Results: Three nonunions failed to heal and were treated with total elbow arthroplasty. Twelve nonunions healed, but six of the twelve required additional surgery because of painful implants, ulnar neuropathy, or elbow contracture. After an average duration of follow-up of fifty-one months (range, twenty-four to 130 months), the twelve patients in whom the nonunion healed had an average arc of ulnohumeral motion of 95°, with an average flexion of 117° and an average flexion contracture of 22°. According to the Mayo Elbow Performance Index, the functional result was rated as excellent in two patients, good in nine, and fair in one.

Conclusions: Unstable nonunions of the distal part of the humerus can be treated successfully in most active, healthy patients with use of rigid internal fixation, joint contracture release, and bone-grafting.

Level of Evidence: Therapeutic study, Level IV (case series [no, or historical, control group]). See Instructions to Authors for a complete description of levels of evidence.

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    These activities have been planned and implemented in accordance with the Essential Areas and policies of the Accreditation Council for Continuing Medical Education (ACCME) through the joint sponsorship of the American Academy of Orthopaedic Surgeons and The Journal of Bone and Joint Surgery, Inc. The American Academy of Orthopaedic Surgeons is accredited by the ACCME to provide continuing medical education for physicians.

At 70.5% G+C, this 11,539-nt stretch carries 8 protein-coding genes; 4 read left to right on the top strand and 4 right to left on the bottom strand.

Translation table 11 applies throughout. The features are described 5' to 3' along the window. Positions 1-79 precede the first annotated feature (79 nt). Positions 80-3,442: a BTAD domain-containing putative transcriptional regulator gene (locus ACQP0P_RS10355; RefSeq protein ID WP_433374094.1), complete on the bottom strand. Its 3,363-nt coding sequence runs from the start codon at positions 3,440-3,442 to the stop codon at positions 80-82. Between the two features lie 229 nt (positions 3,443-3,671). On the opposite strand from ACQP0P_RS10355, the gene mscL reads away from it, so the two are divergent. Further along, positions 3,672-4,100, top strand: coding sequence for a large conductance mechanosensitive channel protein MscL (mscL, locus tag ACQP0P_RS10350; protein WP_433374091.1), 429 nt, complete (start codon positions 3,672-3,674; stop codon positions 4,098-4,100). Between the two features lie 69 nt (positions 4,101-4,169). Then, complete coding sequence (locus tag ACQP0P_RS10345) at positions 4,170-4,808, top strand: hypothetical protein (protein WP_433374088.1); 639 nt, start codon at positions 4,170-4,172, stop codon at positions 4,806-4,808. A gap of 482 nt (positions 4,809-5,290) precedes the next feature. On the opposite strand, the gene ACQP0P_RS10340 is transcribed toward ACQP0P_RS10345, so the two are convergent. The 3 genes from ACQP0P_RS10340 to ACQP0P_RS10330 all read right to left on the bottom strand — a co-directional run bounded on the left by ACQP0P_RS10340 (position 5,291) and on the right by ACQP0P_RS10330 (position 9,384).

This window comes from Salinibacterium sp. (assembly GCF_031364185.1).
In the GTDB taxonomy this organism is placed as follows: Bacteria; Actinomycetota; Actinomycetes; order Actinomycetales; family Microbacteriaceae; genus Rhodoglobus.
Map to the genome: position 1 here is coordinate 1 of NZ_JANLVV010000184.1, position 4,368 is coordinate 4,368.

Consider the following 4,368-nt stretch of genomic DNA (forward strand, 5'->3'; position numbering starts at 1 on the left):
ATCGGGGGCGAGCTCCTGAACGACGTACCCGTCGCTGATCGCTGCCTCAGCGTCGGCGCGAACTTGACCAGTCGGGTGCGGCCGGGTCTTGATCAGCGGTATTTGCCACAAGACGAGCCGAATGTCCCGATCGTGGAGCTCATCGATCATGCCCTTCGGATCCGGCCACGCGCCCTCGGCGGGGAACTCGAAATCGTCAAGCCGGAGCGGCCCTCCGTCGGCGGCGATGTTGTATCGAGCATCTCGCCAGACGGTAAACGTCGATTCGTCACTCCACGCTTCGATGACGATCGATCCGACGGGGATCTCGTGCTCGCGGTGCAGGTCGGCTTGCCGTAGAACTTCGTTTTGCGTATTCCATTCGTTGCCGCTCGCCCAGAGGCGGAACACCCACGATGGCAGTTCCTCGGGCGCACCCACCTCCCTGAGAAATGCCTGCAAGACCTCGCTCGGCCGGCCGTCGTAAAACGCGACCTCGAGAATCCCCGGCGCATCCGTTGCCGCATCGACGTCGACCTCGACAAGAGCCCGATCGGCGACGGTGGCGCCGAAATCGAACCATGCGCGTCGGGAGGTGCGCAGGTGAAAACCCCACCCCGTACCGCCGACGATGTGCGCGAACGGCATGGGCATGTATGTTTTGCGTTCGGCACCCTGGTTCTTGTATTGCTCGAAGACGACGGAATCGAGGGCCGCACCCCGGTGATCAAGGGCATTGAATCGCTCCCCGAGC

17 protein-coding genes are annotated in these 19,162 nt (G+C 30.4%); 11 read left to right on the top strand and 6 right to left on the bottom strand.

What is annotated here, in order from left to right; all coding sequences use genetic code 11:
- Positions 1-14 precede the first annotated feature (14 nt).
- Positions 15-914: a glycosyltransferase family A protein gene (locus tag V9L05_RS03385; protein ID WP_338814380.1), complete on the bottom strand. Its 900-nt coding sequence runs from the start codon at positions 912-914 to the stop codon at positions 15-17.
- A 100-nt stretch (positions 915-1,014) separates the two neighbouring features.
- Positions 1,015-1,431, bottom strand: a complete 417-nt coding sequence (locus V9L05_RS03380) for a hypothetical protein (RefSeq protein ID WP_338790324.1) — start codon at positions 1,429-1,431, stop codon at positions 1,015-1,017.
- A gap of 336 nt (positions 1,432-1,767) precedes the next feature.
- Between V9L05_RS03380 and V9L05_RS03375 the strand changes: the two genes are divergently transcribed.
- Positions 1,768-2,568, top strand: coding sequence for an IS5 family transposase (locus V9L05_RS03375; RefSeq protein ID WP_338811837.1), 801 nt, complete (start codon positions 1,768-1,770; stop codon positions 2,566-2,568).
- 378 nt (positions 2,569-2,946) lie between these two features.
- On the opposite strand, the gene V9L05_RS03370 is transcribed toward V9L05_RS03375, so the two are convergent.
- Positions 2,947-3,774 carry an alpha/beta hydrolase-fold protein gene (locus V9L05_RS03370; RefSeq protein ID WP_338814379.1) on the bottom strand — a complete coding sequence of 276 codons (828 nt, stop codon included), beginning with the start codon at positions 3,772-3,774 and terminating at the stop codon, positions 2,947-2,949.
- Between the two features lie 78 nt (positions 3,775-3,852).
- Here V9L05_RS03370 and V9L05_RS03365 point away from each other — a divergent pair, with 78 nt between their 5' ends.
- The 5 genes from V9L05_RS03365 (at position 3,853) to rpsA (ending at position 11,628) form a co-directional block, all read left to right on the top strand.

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    David Ring
    Posted on August 19, 2003
    Dr. Ring responds to, "Would author recommend a different approch"?
    Massachusetts General Hospital

    We agree that impacted articular and metaphyseal fragments often go unrecognized. For a discussion of this with regards to complex articular fractures see our article published earlier this year in JBJS.